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National Security Porn

by BINOY KAMPMARK

Sad it is to see a superpower recoil in paranoia at the perceived threats posed by its smaller enemies.  The quality of a foe determines the quality of the character who responds.  In the mad mash of suppositions and fantasies compiled in Antoine Fuqua’s Olympus Has Fallen, North Korea – or at the very least North Korean turncoats in the South Korean regime riding on the wings of nationalist vengefulness – become their American mirrors.  Their technology is supreme; their stamina and means to take control of such a structure as the White House is demonstrated.  They can even keep the President in a bunker under threat of execution.

These wicked Koreans also boast a few American defectors (believe it or not this is a war for fluffy minds and confused hearts) – one of the President’s secret service staff finds himself at some point in the film speaking of the ills of globalisation and the starvation of the DPRK.  Yes, apparently they talk like that.

Gerard Butler, who professed on British television that he has a toilet named after him in Michigan, has muscled in on the action as the patriotic hard man Michael Banning who ultimately rescues President Benjamin Asher, played by Aaron Eckhart in a severely trimmed role.  Banning so happens to be walking through the front door of the White House when the Korean terror cell launches its audacious strike in the capital.  He was, after all, a former secret agent shadowing the President.

What is troubling about the film is not the nonsensical violence, that great staple of the mindless macho.  It is, rather, the mammoth insecurity it seemingly bases itself upon, a screaming inner voice that the republic is brittle and up for grabs.  It is the terrorist fantasy made real, a sickly projection of what might happen to the “leader” of the free world if Brutus and Cassius, albeit of the oriental persuasion, got together to do a bit of killing.  It is not a film about strength so much as celebrated weakness, a psychotic pageantry of what might happen if the enemy within releases its poison. Trust no one, though if you did, best make sure he or she is draped in the stars and stripes.

Interestingly enough, the North Korean mastermind (the distinction is never clear) in this case is played by Rick Yune, an actor who made an effort most unconvincing in the Bond film Die Another Day as the villain Zao.  The North Koreans were not particularly convincing there either, but then again, nor are the opponents Butler faces.  Might this be an unconscious exposure of bumbling ineptitude on the part of Washington, typified by failed calculations of such magnitude as those of the Pentagon general played by Robert Forster?  These people are not only fantasists fearing internal insurrection.  They are also stumblers into the chasm of careless oblivion.

Other reviewers have their theories on how to read the film, though reading might be stretching the term. The film, for The Guardian’s Philip French, satisfied “the American audience’s rampant masochism and the foreign fans’ sadism” (Apr 21).  French has a point.  Such films do well even in countries with populations keen to mock the American brute. After all, we all know when the cavalry shall arrive.  This is well shown by a review such as Peter Osteried at gamona.de, who goes to far as to claim that Bruce Willis might have taken a few tips from the film.  Dare we ask?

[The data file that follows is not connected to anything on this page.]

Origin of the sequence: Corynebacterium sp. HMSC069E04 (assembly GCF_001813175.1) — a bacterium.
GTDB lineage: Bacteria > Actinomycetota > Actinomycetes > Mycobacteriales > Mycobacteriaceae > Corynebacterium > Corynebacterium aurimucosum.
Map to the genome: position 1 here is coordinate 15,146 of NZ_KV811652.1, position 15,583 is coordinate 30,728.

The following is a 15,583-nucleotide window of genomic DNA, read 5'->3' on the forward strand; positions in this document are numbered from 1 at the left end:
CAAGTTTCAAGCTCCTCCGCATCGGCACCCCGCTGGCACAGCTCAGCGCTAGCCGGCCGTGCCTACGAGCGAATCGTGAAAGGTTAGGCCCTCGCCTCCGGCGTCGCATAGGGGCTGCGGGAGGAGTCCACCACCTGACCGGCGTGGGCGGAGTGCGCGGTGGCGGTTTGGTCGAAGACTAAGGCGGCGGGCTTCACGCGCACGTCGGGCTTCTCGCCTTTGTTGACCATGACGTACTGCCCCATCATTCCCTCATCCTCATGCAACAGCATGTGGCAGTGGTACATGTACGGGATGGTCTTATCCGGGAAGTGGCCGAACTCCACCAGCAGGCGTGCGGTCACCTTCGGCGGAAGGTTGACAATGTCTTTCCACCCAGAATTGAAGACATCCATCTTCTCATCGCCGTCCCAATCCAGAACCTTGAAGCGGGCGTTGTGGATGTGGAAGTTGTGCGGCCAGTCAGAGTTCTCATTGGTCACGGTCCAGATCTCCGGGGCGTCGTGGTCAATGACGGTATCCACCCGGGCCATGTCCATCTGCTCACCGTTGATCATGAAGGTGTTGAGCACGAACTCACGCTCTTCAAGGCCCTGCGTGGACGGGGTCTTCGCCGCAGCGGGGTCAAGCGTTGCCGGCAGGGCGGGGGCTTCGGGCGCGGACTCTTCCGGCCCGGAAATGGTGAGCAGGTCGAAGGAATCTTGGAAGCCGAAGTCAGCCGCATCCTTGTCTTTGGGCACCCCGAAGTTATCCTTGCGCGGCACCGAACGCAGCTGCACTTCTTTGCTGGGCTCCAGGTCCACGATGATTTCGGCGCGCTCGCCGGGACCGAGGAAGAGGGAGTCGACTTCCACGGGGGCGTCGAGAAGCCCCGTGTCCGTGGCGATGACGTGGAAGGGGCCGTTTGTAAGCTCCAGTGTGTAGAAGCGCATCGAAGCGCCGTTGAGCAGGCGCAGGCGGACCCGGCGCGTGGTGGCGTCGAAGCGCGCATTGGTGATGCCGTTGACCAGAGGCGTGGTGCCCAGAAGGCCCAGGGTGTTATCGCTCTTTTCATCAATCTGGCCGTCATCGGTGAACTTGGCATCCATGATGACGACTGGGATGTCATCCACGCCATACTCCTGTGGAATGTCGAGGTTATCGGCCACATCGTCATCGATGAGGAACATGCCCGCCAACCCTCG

Then there is the issue of where audiences will watch such a “brainless, brawny action thriller” in the words of Elizabeth Weitzman (New York Daily News, Mar 21).  Such films tend to thrive in air-conditioning.  Evidently, Weitzman had herself been affected by the air conditioning, claiming the siege to be “frighteningly real”.  To be fair, reason is restored by the end of the review, in which she notes that “every generation gets the move stars it deserves.”

The current crop of Hollywood films finds solace in a pressing condition of superhero masturbation in the face of improbable threat.  Enemies are hard to find, so they need a singular streak of gifted villainy.  GI Joe troops launch interventionist missions as physically taut and moral policemen (and women).  Bruce Willis persists in not dying harder than ever, a permanently indestructible celluloid presence.  Even his on screen offspring are heading for the Kleenex in the name of president and country.

As for the North Koreans, they also re-appear as the incorrigible invaders in the recently released Red Dawn (2012), a shameless remake of the 1984 film by the same name.  The Soviets have long left the psyche, but their protoplasmic traces find their way into desperate American moviemaking.  The ultranationalist Slav provides the ideal counter to the well-meaning American altruist who drinks the fluids of democracy for breakfast.  Let us ignore how the starved state, a terrified brutal regime in Pyongyang can keen to keep the motor running even as it takes US leaders hostage.

If enemies are to be invented, or found, let them at least be vaguely credible. What audiences are instead seeing is an Uncle Sam on the couch nursing masochistic nightmares and indignant insecurity.  What follows is surely, like the quality of acting, to be deserved, a vile sort of national security and terrorism porn, to use an apt expression coined by critic Till Kadritzke.

Binoy Kampmark was a Commonwealth Scholar at Selwyn College, Cambridge.  He lectures at RMIT University, Melbourne.  Email: bkampmark@gmail.com

 

Binoy Kampmark was a Commonwealth Scholar at Selwyn College, Cambridge. He lectures at RMIT University, Melbourne. Email: bkampmark@gmail.com

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